After the Biblical mayhem of Legion, visual effects specialist turned director Scott Charles Stewart and British thesp Paul Bettany get back together for another religious romp in the desert. Angela Burton puts on her 3D glasses and gets ready for the sun to go down.
Based on the Korean graphic novel of the same name, Priest is set in an alternate timeline where humanity has long been engaged in a war against vampires. The audience is given the backstory via a nifty animation sequence: the church provided security for humanity in the form of walled cities, and created warrior priests to rid their annihilated world of the vampire menace, sectioning off the creatures in their own reservations. But once the priests’ task was fulfilled and peace reigned, the church began to fear the power of their creations and the order was disbanded, leaving its members to find homes among ordinary people who shunned and loathed them.
The church has control of society, ruling repressively through Big Brother-style broadcasts that remind the populace of the necessity of absolution. But outside the city walls, in the wastelands, another community lives. It's here that the first post-war vampire attack takes place: the kidnapping of a young woman named Lucy (Lily Collins) which sets up our story. The local sheriff, Hicks (Cam Gigandet), seeks out her uncle, a warrior priest known simply as Priest (Paul Bettany) to help him rescue his sweetheart. As the church does not acknowledge the vampires and won't sanction the rescue, Priest must go against the church’s ruling to track her down.
There's a slight love story between the captured woman and sheriff as well as a hint of forbidden desire between the Priest and a Priestess (Maggie Q) who helps on the quest but – quite refreshingly for lovers of pure action and for its target audience of young teens – this flick does not descend into unlikely romance.
Priest is a genre-buster, with sci-fi elements in its tech (futuristic guns and bikes) and dystopian setting; a Western backdrop of sandy, parched land and cowboy hat-clad bad guy (Karl Urban); fantasy horror with its vampires antagonists out for blood; and a revenge thriller plot. With so much going on it’s also evident in every scene that there's been liberal borrowing from other works. Priest’s strongest elements are its visually impressive setting and its construction of a future totalitarian society – but here again the debt to novels like George Orwell's 1984 and films including Farenheit 451, the already derivative Equilibrium and V for Vendetta is too clear to be ignored and too familiar to have impact.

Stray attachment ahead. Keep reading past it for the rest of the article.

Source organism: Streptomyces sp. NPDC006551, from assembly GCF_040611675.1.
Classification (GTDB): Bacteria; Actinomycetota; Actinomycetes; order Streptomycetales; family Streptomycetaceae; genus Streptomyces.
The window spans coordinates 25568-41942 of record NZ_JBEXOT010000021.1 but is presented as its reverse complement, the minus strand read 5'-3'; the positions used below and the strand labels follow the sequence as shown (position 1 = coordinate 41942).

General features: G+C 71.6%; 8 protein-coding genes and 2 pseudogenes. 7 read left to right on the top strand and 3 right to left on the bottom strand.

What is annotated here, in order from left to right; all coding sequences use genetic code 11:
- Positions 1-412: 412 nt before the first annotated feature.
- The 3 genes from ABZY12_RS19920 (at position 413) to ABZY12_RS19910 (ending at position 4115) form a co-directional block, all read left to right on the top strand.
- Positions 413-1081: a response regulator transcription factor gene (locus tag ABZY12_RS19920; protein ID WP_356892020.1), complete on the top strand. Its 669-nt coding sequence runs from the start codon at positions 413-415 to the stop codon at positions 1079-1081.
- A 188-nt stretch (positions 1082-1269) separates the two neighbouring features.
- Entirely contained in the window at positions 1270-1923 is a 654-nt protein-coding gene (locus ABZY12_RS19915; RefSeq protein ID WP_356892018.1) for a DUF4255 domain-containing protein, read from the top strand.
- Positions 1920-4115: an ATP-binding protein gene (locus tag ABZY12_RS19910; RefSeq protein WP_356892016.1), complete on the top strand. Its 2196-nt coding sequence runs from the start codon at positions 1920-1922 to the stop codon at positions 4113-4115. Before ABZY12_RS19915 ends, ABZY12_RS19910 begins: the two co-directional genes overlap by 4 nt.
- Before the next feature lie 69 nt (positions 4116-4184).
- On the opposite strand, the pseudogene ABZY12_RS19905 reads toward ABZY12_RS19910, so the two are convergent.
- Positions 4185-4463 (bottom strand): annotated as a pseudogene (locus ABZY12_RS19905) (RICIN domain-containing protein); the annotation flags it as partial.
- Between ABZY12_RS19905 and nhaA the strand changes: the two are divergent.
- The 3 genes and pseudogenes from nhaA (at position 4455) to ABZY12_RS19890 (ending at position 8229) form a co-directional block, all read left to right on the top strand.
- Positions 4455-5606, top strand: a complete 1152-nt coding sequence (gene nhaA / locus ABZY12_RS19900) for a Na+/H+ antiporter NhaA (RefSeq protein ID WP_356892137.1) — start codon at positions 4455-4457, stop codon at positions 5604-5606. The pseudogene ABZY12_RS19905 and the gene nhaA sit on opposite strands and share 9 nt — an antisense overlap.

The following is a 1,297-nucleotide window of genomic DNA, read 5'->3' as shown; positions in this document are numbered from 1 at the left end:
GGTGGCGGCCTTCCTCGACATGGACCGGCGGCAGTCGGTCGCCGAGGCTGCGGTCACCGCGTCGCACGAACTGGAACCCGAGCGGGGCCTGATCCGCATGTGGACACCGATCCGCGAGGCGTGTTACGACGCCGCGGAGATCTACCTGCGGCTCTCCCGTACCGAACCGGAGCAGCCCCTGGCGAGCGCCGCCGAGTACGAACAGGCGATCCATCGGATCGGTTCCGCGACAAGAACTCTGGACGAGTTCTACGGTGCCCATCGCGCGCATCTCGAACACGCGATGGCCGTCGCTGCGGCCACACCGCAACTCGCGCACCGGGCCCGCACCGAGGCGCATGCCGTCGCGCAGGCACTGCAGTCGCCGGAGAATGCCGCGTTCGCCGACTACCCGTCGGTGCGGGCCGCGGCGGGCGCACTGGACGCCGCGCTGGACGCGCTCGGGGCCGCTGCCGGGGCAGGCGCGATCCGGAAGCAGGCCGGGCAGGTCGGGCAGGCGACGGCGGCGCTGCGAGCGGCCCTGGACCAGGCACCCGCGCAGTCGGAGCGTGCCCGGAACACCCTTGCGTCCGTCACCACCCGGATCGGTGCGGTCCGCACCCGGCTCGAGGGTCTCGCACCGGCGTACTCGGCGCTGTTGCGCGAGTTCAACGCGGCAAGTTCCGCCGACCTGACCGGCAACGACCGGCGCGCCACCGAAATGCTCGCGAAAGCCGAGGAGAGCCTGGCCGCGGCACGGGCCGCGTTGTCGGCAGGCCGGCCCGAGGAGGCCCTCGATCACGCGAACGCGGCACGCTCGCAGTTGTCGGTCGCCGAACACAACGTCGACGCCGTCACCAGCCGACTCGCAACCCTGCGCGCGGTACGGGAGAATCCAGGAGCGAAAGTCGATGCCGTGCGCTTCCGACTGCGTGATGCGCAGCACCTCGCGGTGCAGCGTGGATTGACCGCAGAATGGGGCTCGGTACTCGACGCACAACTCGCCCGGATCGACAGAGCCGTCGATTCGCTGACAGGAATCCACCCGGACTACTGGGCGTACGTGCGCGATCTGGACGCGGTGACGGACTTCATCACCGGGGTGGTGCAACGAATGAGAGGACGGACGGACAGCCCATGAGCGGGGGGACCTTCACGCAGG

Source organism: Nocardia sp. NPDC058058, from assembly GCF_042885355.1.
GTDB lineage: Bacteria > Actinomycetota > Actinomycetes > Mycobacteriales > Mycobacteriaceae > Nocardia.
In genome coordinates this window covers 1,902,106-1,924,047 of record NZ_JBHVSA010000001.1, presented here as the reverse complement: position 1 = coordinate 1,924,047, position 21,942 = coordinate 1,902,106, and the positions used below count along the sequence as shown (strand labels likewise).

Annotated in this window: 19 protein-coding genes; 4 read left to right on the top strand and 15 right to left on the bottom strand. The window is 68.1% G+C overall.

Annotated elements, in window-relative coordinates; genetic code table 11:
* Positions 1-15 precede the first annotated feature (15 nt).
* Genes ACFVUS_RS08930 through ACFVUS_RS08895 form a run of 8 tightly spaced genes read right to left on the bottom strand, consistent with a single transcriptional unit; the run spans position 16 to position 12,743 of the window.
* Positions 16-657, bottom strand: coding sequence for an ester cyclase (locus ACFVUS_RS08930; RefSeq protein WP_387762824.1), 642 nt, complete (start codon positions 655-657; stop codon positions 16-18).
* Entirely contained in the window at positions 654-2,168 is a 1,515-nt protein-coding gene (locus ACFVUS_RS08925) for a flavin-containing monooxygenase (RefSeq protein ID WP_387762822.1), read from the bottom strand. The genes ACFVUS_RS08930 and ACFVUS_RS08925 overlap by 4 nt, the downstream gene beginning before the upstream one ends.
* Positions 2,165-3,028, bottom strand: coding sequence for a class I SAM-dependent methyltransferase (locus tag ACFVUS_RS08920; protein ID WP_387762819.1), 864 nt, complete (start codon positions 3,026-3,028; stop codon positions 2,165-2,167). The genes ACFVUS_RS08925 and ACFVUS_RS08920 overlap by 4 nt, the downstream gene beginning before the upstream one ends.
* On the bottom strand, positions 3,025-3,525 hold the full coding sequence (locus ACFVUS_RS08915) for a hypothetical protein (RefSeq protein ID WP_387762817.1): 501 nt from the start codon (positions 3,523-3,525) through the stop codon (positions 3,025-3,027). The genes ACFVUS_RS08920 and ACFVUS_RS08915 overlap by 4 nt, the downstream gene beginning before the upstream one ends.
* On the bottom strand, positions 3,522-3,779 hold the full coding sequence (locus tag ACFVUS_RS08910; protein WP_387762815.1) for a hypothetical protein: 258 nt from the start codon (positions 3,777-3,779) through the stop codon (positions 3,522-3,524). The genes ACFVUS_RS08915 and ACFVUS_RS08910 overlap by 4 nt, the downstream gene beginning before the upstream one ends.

The film's snappy running time of 87 minutes leaves the plot somewhat truncated and the action rushed. Between action set-pieces the character development and interaction is superficial, giving the audience little chance to connect with them, or care who lives and who dies. The dialogue also leaves much to be desired, peppered as it is with bad one-liners and clichés.
Rushing the plot also left quite a few question marks over certain aspects of the film. Without the benefit of having read the graphic novel Priest is based on, there’s quite a bit of guesswork involved in following the mythology: the vampires are aided by 'familiars' and further research shows that these are humans mutated by a vampire bite though the film reveals little of this until the end. Speaking of the vampires, they must be pretty clever creatures: we’re told that they’re born without eyes, which is what makes them soulless according to the church but they don’t seem to have noses or ears, just a big-fang filled mouth, so how exactly do they “see”?
Bettany doesn’t hold back and manages to throw himself (literally) at the oncoming vampires, a permanent scowl on his face that would cause Edward Cullen to shed his sparkles in terror. Gigandet gets to play a role diametrically opposed to his ruthless, vampiric hunter in Twilight, and he’s likeable enough if perhaps a bit forgettable. Urban is most notable for his absence, the bad guy-shaped hole in the movie. And Brad Dourif makes a brief appearance in a part that could have become interesting but in a rushed attempt to get to the next action scene the potential was never explored.
The female roles are nearly non-existent and what there is of them is rubbish. We have Lucy's mother (Mädchen Amick) who is killed within the first 10 minutes, Lucy herself who's a helpless captive and the love-sick Priestess who gets only a brief but cool fighting sequence in which Maggie Q can exhibit her screen combat skills.
As with Daybreakers, it's nice to see the return of the old-school vampire. These aren’t the friendly-but-misunderstood variety, these are creatures of the night who want nothing more than to rip your throat out.
Ultimately if you’re in the mood for some brainless action, smothered in slow-motion effects, Priest is a lot of fun, just enough to make up for all its problems. In terms of the 3D, however, there’s just no need.
Rating on a scale of 5 bullets with crosses carved into them: 3
Release date: UK: May 6; US: May 13
Directed by: Scott Charles Stewart
Screenplay by: Cory Goodman
Based on graphic novel by: Min-Hoo Hyung
Cast: Paul Bettany, Karl Urban, Cam Gigandet, Maggie Q, Lily Collins, Brad Dourif, Stephen Moyer, Christopher Plummer
Rating: UK: 12A; US: PG-13
Running time: 87 minutes